Gen United

How do employers get away with wage theft?

In this blog we’ll be covering:
💸 What counts as wage theft?
💸 How do employers get away with it?
💸 What you can do about it.

Reading time

3 minutes

Published on

Wage theft is far too common in Australia and young workers are some of the most exploited. It’s finally illegal, but it will take a long time for the culture to change.

Maybe you’ve been asked to start early to set up, or stay back and lock up. But are you being paid for this time? If not, it’s wage theft. 

Do you know how much super you’re getting? You might not care now, but small amounts of super can grow into tens of thousands by the time your 67. Not paying super is wage theft. 

Do you know if you’re being paid the proper hourly rate for your job? If you’re on an award there’s a minimum rate that you should be paid. If you’re being paid under the award, it’s wage theft. 

“For every way that you can be paid in Australia, there’s a corresponding form of wage theft” 

Source: McKell Institute’s Rebecca Thistleton, on young people and wage theft – ABC RN

Employers have notoriously played dumb when accused of not paying proper wages, saying the award system is too complicated.  

But after years of workers and unions exposing bad bosses, wage theft is finally a crime in Australia (thanks to the Albanese government’s Closing Loopholes legislation). 

The most vulnerable groups to wage theft are young people and migrant workers. The regulator recouped $1 billion in unpaid wages in the last 2 years alone – much of it in industries that rely on young workers.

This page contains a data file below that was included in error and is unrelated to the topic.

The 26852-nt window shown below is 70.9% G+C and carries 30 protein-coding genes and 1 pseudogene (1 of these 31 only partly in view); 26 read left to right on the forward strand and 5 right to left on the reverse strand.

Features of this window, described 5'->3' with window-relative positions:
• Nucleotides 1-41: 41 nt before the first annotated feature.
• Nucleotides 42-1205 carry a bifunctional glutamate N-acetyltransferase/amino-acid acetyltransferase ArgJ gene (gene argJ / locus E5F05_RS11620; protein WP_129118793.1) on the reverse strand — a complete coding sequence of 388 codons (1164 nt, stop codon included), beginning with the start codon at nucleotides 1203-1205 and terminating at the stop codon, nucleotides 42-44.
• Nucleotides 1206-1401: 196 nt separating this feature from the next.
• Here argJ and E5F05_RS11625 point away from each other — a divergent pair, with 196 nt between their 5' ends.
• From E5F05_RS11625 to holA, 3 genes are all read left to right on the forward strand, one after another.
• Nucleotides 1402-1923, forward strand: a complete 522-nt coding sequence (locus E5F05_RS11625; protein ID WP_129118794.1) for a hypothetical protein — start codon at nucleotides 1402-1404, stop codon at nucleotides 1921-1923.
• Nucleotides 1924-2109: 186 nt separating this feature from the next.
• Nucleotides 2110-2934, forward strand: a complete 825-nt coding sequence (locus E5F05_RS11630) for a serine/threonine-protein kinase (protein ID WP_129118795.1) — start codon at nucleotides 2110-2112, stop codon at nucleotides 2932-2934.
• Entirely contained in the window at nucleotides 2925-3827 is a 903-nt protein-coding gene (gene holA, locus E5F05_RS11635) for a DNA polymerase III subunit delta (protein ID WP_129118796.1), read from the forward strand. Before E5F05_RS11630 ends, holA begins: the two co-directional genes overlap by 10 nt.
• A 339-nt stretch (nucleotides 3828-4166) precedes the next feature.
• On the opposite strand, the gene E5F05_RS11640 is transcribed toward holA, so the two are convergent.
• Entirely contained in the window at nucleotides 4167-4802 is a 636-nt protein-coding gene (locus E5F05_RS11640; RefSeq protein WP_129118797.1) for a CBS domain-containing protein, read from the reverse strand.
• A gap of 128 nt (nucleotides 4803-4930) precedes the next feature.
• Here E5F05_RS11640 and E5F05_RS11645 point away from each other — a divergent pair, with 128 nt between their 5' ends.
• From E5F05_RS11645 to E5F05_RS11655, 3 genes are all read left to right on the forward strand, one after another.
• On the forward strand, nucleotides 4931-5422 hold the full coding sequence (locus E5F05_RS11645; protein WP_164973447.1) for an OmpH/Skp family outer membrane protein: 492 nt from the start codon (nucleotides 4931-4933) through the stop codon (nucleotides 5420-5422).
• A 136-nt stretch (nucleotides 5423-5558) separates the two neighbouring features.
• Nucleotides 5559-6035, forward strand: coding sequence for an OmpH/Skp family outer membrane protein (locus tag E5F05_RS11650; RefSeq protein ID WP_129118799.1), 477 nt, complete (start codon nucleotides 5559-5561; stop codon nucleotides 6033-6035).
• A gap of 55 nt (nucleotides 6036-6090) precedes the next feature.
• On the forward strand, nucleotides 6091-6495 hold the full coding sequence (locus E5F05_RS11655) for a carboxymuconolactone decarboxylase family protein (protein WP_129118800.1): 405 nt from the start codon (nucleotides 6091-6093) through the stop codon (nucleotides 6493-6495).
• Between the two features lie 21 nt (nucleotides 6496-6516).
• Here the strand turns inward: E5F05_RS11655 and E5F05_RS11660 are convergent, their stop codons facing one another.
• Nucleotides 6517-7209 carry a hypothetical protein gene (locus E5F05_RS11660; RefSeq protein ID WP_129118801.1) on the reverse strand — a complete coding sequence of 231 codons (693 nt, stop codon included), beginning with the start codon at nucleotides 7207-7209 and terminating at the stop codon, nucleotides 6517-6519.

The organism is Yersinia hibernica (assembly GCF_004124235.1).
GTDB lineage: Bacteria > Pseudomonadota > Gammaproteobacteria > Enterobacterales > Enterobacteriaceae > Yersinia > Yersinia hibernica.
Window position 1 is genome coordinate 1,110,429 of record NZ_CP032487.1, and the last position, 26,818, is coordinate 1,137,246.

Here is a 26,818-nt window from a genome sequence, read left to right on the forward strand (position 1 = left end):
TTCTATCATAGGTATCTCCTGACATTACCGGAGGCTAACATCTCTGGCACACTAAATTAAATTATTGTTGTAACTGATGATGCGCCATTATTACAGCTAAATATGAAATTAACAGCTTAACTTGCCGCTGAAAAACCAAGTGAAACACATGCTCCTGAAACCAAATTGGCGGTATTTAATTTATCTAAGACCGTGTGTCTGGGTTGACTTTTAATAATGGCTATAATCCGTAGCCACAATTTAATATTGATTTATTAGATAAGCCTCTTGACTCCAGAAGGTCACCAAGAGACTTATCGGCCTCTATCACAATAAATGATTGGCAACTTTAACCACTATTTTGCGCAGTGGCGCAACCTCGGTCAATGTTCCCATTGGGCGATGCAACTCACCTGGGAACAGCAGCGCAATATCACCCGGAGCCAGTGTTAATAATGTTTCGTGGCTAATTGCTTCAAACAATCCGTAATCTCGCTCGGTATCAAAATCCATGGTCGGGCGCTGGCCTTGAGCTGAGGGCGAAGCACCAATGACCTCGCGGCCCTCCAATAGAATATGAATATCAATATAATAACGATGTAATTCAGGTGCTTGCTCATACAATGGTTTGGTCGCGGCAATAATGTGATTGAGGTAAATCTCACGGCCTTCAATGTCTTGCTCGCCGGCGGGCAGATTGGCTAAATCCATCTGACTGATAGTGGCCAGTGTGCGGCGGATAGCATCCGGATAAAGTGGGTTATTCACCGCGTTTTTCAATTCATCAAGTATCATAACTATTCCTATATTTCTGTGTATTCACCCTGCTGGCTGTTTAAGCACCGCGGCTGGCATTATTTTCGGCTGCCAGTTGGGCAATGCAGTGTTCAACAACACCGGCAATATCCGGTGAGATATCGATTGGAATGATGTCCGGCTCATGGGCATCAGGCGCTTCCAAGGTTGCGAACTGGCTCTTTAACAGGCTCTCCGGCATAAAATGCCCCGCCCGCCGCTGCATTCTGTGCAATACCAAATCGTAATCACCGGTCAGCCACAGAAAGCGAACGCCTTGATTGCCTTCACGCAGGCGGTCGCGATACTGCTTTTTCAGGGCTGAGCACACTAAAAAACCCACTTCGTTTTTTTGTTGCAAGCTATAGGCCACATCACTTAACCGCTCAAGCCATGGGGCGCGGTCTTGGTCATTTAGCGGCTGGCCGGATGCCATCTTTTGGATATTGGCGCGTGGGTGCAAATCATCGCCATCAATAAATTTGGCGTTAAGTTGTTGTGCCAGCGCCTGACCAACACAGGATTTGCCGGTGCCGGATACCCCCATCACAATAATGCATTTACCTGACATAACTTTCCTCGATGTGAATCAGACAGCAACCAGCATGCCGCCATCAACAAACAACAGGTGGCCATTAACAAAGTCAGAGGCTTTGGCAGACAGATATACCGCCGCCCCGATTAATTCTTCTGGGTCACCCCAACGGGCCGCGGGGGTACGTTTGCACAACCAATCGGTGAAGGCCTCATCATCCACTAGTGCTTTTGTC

Victims of wage theft are often not aware of their rights, making it easier to exploit them.  

In a ‘wage-theft culture’, it’s way too common for employers not to pay fair wages, or overtime, or superannuation or penalty rates… the list goes on.  

The compounding problem is that this is then accepted as ‘normal’ by most workers. Some workers even take pride in their ‘dedication’ to unpaid hours. This is wrong. 

If you’re aware of your rights, it’s harder to be exploited. 

What can we do to change the culture?

Unions have worked hard to expose wage theft in industries that attract young workers. If you’re not aware of your rights today, it’s harder to agitate for change.  

The generational wealth gap is already giant, and growing. There are still way too many barriers to making a living wage for those of us who want to live independently of family and start building a future.  

Rather than being rewarded for showing maturity at an early age, young workers are often exploited, and if they’re under 21, they are penalised by junior rates. 

What even is a Union?

You may never have heard of unions or if you have, you’re not quite sure what they do. Fear not, we’ve got you covered with the down low on these super helpful organizations.

Do you think this is fair?

Unionised workplaces are proven to have better agreements and pay better hourly rates than non-union workplaces. They’re also more likely to pay the same adult rate for anyone over the age of 18.  

If you think age discrimination is wrong, or if you suspect your boss not paying you properly, it’s time to get involved, talk to your union and co-workers, exercise your rights and lobby for change.

More info:

Fact sheet: Minimum wage entitlements (Australian Unions). Read more here.

The cost of wage theft (ABC RN). Read more here.

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